LOCATED next to the parking area designated for hikers coming to Trail-5, shadowed by the towering trees at the feet of the imposing-but-serene Margalla Hills is the kiosk providing a resting point for hikers and is famous for the Pakoray it offers.
Since the weather mostly remains pleasant at Margalla Hills and it rains often as well, Pakoray remain a hot-selling item at the kiosk. The stall also provides basic supplies for the hikers, which includes juices, water bottles, chips, biscuits and other such items.
The kiosk, which marks the start and end for the hiking Trail-5, is run by Mir Dad. Now in his 30s, Mir has been attached with this business in one way or the other since he was a child. “My father used to run a tea-stall. As I grew up, I decided to take his business further,” said Mir.
The kiosk is not big and things inside look congested as the fryer he uses to get his Pakoray crisp and ready takes a lot of space. Yet this stall has all the basic things you might need before heading for a hike.
Other than the big fryer, there is a small gas cylinder with a stove on it. When asked, Mir said that the cylinder was his first investment when he started to run his own tea-stall. “Things have changed now. I have a fryer too. But I have kept this stove, and I use it to make tea for myself,” Mir said with a bit of nostalgia in creeping in his words.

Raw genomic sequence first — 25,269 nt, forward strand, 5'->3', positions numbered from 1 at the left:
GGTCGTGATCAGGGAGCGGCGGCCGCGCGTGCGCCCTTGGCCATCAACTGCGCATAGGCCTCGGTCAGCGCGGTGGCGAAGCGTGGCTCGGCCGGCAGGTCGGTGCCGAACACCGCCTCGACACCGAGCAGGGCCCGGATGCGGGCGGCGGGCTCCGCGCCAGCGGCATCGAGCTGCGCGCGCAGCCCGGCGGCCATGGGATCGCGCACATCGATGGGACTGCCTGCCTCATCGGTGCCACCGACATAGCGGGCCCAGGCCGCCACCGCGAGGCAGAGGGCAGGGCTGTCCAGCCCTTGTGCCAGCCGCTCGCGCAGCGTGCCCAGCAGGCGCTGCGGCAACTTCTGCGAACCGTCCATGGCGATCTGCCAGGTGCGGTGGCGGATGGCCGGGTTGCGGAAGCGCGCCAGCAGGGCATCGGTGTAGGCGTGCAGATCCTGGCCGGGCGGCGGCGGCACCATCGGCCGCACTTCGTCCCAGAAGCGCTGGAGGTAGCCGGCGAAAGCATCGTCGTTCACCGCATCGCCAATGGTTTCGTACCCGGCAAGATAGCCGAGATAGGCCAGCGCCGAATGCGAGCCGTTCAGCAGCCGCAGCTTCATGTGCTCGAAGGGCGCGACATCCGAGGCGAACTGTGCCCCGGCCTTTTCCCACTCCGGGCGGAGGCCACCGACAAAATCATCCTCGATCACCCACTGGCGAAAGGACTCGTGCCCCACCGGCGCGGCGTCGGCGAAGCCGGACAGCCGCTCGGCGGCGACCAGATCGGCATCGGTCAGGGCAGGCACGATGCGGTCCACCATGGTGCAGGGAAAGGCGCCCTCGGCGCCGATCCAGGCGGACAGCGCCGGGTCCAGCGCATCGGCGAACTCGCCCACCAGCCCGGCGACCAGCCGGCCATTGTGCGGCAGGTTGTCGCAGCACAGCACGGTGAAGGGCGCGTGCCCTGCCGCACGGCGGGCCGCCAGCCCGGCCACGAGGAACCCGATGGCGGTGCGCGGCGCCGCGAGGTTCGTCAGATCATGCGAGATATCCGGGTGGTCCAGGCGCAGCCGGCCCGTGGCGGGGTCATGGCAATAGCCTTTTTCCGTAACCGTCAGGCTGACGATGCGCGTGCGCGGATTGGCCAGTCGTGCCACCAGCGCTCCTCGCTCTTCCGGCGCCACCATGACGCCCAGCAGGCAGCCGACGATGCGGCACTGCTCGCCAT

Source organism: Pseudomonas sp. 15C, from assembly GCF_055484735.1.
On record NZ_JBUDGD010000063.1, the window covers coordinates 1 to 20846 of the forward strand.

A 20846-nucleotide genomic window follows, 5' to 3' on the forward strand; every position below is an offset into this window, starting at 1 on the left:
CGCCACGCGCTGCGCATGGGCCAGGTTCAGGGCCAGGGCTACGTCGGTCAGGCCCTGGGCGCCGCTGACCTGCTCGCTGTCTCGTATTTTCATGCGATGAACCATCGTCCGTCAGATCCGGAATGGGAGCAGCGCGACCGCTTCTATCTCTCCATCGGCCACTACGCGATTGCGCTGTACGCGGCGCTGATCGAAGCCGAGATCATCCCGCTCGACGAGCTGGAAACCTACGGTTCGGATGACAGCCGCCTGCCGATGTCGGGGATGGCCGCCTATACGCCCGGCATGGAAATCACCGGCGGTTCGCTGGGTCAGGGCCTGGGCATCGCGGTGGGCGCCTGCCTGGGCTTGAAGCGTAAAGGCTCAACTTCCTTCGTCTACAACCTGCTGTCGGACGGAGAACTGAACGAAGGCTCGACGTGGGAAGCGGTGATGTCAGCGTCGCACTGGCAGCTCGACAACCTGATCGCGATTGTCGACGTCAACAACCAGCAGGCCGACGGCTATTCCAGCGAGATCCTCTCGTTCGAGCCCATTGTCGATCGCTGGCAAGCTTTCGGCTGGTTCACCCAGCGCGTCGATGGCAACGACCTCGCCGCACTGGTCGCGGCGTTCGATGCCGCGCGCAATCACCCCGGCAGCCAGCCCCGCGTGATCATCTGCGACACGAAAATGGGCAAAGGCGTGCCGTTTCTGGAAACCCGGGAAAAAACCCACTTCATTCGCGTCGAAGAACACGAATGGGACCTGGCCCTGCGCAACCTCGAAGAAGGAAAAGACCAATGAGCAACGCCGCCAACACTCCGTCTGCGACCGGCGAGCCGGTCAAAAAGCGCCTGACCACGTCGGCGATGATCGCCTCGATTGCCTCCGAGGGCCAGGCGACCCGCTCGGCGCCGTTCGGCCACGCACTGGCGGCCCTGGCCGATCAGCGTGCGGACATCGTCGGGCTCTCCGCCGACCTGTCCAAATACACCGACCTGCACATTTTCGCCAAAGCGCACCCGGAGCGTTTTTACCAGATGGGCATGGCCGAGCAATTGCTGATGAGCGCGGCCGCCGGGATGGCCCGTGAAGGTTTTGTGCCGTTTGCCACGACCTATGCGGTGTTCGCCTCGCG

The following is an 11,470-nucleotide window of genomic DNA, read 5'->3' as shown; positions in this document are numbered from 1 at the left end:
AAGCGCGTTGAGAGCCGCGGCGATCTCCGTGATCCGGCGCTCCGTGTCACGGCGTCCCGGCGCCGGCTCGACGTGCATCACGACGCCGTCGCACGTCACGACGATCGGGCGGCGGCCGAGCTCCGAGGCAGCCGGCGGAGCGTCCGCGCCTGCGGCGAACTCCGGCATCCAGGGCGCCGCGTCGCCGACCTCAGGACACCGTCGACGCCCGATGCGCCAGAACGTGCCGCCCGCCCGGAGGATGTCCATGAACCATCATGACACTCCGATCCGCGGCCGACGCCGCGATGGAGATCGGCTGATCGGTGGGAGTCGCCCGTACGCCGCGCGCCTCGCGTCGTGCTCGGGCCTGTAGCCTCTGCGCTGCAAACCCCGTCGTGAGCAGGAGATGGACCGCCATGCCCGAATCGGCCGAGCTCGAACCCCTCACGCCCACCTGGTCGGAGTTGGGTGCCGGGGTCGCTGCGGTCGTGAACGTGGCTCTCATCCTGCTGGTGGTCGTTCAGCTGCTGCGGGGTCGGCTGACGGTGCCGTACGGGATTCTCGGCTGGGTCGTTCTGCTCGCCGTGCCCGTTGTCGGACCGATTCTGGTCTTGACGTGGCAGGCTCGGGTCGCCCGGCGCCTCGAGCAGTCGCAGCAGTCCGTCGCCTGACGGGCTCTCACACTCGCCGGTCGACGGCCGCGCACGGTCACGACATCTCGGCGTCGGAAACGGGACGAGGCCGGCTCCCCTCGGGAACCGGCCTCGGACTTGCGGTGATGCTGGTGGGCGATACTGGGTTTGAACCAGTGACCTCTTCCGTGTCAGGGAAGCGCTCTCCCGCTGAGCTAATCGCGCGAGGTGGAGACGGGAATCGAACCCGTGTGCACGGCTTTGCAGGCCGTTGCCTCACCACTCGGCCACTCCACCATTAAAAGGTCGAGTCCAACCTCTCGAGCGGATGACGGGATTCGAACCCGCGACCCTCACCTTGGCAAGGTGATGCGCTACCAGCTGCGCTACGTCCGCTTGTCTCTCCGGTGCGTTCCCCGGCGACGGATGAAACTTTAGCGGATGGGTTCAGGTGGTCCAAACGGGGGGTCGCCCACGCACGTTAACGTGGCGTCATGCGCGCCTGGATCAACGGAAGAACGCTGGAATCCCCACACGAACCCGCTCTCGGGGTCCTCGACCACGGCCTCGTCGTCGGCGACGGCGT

Mir’s kiosk has become a hangout spot for the youths living nearby, and they throng in numbers even if they don’t plan to go hiking. This kiosk is the only shop for a few kilometres as it is all a residential area across the road. This makes Mir’s kiosk a natural go-to spot for all the nearby residents.
There is a lot of open space around the kiosk and it has been managed in such a way that it can accommodate a lot of people who frequently visit for a cup of tea or crispy hot Pakoray, or both!
Since the place offers a lot of peace and silence, many students show up there for group study as well. The place gets abuzz with chatter and hassle in the evening, but as soon as the sun sets and the birds return to their nests. The affairs at the kiosk come to a halt as well.
This happens when you live or work so close to nature. You have to abide by its laws as well. So when the sun sets and darkness spreads, those at the kiosk also call it a day and head to their homes ... to rise again the next morning like the sun.